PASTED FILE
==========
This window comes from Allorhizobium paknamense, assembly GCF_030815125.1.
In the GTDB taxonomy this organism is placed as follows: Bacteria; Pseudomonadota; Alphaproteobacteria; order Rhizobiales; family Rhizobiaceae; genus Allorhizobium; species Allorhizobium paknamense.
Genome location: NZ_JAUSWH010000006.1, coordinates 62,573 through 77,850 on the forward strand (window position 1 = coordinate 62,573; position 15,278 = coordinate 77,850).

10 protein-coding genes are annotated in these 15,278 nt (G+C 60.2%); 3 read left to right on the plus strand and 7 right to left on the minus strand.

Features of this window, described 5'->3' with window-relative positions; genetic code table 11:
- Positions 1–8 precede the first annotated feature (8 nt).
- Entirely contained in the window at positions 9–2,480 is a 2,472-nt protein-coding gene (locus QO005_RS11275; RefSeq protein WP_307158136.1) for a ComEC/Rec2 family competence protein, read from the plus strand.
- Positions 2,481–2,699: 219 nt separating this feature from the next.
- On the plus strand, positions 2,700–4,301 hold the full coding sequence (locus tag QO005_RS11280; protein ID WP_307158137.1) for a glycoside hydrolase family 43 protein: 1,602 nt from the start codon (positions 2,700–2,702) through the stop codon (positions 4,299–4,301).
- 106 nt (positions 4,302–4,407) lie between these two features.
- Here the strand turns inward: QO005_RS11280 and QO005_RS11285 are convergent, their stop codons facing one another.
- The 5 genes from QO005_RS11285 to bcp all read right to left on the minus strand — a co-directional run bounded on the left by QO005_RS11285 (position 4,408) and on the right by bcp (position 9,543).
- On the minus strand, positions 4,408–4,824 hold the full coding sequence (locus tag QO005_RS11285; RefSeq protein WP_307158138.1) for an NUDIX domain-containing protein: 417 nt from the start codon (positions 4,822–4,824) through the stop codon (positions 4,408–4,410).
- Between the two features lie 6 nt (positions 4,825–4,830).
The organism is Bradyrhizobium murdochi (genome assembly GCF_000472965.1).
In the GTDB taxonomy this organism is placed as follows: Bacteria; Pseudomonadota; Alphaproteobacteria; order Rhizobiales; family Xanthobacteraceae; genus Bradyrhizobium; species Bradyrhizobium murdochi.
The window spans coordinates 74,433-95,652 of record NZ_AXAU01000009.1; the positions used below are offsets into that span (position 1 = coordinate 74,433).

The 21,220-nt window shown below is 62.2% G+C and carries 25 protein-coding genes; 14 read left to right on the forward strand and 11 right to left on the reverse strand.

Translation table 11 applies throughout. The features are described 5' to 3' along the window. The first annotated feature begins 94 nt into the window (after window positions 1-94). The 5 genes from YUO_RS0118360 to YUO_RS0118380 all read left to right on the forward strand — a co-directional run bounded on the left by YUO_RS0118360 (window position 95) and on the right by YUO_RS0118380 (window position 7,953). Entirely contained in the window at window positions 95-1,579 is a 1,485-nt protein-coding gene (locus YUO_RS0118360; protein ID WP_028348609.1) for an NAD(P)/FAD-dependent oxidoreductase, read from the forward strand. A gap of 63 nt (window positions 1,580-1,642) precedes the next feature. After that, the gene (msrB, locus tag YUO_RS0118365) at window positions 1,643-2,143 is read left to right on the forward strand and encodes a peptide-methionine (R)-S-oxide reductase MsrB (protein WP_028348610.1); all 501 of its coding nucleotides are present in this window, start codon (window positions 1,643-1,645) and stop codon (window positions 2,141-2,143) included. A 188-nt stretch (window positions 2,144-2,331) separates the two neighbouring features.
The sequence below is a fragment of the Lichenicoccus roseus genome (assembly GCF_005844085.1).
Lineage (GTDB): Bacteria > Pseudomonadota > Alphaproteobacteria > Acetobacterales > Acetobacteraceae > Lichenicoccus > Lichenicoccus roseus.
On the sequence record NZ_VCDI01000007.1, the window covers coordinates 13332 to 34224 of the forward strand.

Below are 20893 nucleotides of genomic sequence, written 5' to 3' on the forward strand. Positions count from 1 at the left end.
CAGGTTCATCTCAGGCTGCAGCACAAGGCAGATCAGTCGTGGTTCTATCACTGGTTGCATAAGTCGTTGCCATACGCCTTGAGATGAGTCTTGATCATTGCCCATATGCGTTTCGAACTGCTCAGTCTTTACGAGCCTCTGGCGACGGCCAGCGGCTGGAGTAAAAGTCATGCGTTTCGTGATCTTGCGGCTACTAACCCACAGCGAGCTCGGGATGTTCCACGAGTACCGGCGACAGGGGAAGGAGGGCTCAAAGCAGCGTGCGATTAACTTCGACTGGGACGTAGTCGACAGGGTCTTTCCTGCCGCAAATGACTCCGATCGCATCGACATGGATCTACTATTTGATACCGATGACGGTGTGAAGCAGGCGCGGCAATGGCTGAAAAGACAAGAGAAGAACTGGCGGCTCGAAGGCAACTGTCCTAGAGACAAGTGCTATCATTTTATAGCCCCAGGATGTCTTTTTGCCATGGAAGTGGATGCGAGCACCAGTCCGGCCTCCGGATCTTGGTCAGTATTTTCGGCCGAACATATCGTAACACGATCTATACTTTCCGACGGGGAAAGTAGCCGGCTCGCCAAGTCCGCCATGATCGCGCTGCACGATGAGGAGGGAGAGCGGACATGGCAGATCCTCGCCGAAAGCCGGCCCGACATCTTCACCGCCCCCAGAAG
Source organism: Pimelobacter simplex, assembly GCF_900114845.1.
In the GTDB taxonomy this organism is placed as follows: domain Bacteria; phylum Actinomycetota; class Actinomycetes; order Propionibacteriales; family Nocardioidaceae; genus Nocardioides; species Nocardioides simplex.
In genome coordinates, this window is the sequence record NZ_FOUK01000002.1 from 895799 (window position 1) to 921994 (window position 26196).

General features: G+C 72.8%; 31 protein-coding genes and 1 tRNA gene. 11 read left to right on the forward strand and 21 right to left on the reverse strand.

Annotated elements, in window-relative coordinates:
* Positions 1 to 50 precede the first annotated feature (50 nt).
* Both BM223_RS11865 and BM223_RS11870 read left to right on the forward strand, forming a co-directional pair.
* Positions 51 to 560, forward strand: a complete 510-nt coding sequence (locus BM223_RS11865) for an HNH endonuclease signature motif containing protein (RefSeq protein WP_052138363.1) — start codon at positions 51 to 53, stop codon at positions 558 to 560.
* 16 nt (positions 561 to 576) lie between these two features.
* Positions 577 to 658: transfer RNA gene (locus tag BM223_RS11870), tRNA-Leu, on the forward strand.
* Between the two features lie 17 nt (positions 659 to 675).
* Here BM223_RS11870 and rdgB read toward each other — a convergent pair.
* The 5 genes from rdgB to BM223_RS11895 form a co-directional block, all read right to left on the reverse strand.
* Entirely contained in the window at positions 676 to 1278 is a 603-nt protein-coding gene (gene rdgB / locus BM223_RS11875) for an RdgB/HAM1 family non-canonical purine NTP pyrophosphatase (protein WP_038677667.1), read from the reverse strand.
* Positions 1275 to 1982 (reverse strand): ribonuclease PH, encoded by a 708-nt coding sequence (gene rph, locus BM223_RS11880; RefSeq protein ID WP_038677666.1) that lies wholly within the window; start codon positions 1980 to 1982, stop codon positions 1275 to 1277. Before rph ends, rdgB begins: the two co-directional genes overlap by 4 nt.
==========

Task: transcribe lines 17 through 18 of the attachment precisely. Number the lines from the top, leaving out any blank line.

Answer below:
The window spans coordinates 74,433-95,652 of record NZ_AXAU01000009.1; the positions used below are offsets into that span (position 1 = coordinate 74,433).

The 21,220-nt window shown below is 62.2% G+C and carries 25 protein-coding genes; 14 read left to right on the forward strand and 11 right to left on the reverse strand.